by Kevin Daley
The White House formally announced President Donald Trump’s intention to nominate Eugene Scalia for labor secretary Tuesday, over one month after the president floated his plans on Twitter.
Scalia is a Labor Department veteran who practices employment law in the Washington offices of Gibson, Dunn & Crutcher. He is the son of the Supreme Court Justice Antonin Scalia.
The Scalia nomination has divided interest groups along familiar lines. The pro-business lobby appears generally supportive of the Scalia pick, while organized labor is wary.
“Gene Scalia is an excellent choice to serve as secretary of labor, especially as the department completes work on several critical rule makings,” said Glenn Spencer, the Chamber of Commerce’s senior vice president for employment policy. “He is whip smart and knows the department’s mission and operations well from prior service as solicitor. Together with Pat Pizzella, DOL is in good hands.”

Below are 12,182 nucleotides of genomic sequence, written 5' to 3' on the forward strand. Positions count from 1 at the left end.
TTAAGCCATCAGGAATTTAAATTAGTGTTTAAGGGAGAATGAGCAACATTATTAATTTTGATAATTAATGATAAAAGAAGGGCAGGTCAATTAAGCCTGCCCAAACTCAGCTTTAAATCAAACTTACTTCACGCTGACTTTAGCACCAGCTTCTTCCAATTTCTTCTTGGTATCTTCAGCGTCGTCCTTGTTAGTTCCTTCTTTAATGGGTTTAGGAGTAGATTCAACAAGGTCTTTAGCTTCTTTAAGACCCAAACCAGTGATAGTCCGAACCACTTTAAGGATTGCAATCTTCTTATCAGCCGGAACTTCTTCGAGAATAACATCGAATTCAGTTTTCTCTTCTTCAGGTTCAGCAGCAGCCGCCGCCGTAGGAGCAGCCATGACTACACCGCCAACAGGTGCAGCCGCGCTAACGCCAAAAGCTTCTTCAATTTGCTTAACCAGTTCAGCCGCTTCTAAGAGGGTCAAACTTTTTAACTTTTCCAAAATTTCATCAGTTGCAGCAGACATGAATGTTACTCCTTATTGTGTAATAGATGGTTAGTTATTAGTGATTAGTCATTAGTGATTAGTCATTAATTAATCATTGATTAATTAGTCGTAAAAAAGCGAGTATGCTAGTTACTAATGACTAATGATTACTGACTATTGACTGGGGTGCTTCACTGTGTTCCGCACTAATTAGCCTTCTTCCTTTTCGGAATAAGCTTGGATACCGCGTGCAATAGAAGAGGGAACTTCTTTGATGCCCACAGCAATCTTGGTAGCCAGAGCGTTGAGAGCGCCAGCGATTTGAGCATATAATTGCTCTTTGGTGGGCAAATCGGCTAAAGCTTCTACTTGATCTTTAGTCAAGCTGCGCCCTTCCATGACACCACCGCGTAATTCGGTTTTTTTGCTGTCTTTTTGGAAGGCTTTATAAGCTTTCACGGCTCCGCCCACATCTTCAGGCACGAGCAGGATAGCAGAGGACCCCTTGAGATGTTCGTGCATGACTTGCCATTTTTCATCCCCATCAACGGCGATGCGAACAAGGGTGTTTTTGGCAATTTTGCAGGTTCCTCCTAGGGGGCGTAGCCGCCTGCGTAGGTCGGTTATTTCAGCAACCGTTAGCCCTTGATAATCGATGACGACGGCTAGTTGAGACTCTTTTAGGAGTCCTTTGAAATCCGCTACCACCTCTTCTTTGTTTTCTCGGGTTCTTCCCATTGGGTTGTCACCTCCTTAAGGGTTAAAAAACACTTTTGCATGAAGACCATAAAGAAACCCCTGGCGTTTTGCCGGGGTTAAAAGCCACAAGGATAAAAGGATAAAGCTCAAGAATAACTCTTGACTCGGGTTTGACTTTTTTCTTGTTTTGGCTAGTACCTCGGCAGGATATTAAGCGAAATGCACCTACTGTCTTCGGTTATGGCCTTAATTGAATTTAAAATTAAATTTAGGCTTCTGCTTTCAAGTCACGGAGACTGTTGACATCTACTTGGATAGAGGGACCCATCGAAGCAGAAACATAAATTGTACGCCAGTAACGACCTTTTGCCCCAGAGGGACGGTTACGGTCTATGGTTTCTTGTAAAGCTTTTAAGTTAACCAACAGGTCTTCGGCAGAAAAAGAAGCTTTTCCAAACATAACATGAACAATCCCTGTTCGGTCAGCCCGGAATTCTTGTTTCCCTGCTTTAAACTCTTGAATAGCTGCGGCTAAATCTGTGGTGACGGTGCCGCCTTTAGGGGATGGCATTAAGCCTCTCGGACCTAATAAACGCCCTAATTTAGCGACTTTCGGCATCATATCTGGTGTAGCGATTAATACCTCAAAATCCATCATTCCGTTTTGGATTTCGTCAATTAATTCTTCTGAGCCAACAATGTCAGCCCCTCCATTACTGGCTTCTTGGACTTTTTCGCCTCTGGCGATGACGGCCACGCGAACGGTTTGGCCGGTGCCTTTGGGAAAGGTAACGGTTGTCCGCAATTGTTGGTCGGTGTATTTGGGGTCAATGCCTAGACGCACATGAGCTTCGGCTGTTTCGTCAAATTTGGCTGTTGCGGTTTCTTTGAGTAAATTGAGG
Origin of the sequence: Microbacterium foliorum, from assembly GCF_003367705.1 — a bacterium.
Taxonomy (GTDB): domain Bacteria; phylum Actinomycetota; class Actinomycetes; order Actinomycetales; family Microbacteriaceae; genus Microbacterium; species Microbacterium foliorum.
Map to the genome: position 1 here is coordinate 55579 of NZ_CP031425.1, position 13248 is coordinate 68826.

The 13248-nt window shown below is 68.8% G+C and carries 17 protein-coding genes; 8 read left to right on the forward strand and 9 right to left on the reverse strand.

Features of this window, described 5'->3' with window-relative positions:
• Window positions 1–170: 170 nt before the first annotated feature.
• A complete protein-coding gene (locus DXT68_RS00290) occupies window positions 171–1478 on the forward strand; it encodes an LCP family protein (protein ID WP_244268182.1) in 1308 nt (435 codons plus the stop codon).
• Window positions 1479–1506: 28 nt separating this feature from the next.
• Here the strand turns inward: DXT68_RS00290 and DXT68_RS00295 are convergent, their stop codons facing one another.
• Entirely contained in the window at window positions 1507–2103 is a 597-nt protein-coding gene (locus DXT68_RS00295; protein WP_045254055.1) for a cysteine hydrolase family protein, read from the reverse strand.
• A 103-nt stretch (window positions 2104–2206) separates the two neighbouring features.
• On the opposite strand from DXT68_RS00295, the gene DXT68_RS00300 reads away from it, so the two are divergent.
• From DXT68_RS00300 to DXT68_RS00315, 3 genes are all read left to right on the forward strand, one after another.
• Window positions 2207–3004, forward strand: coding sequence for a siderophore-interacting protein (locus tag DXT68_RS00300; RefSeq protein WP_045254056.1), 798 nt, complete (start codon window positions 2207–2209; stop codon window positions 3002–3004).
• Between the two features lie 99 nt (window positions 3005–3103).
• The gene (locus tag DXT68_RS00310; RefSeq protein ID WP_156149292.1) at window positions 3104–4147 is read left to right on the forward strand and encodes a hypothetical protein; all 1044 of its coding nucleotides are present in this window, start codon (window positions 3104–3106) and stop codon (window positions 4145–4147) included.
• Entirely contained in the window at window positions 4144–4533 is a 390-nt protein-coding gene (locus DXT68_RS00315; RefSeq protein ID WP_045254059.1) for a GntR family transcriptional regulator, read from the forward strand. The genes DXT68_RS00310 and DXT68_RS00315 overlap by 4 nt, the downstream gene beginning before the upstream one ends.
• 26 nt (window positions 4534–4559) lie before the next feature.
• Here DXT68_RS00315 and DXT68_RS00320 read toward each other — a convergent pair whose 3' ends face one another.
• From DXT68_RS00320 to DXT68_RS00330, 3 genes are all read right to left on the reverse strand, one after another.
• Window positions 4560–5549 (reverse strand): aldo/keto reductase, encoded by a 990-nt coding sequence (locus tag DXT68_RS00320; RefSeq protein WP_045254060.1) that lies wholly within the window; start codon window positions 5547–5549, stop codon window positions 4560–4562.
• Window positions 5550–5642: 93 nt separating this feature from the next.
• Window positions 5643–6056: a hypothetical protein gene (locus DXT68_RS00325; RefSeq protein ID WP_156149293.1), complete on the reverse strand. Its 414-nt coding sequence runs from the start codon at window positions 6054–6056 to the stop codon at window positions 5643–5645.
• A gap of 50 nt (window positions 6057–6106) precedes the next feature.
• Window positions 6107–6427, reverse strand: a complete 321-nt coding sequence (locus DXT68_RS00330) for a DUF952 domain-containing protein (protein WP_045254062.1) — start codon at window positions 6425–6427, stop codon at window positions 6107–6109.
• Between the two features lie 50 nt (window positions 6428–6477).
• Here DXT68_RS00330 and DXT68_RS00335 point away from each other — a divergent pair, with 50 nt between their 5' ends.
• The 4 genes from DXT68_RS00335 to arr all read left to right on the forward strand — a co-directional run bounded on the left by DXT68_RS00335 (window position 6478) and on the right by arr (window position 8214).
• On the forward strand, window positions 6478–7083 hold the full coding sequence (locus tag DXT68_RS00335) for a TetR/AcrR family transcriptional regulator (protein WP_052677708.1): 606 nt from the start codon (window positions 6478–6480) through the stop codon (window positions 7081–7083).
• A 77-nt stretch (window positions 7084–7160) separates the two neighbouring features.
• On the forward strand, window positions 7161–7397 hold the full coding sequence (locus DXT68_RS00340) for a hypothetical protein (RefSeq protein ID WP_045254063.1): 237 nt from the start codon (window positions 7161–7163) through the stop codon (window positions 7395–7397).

Lee Saunders, president of the American Federations of State, County, and Municipal Employees (AFSCME) sounded a more cautious note.
“[Scalia’s] record, both in private law practice and as the Labor Department’s top attorney, indicates support for unchecked corporate power and neglect of the welfare of working people,” Saunders said. “AFSCME members will be watching closely during his confirmation hearing to see if he would lead the Labor Department in a way that is consistent with its mission.”
Scalia is thought to be more friendly to the administration’s deregulatory priorities than his would-be predecessor Alex Acosta, who resigned as labor secretary in July. Acosta stepped down due to renewed scrutiny of a non-prosecution agreement he helped broker for the late Jeffrey Epstein as a federal prosecutor in Florida.
If confirmed, the post would be Scalia’s second tour at DOL. He served as Labor Department solicitor, the agency’s top lawyer, on an acting basis from 2002 to 2003. He is a graduate of the University of Chicago Law School.
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Kevin Daley is a reporter for the Daily Caller News Foundation.
Photo “Eugene Scalia” by Gibson Dunn.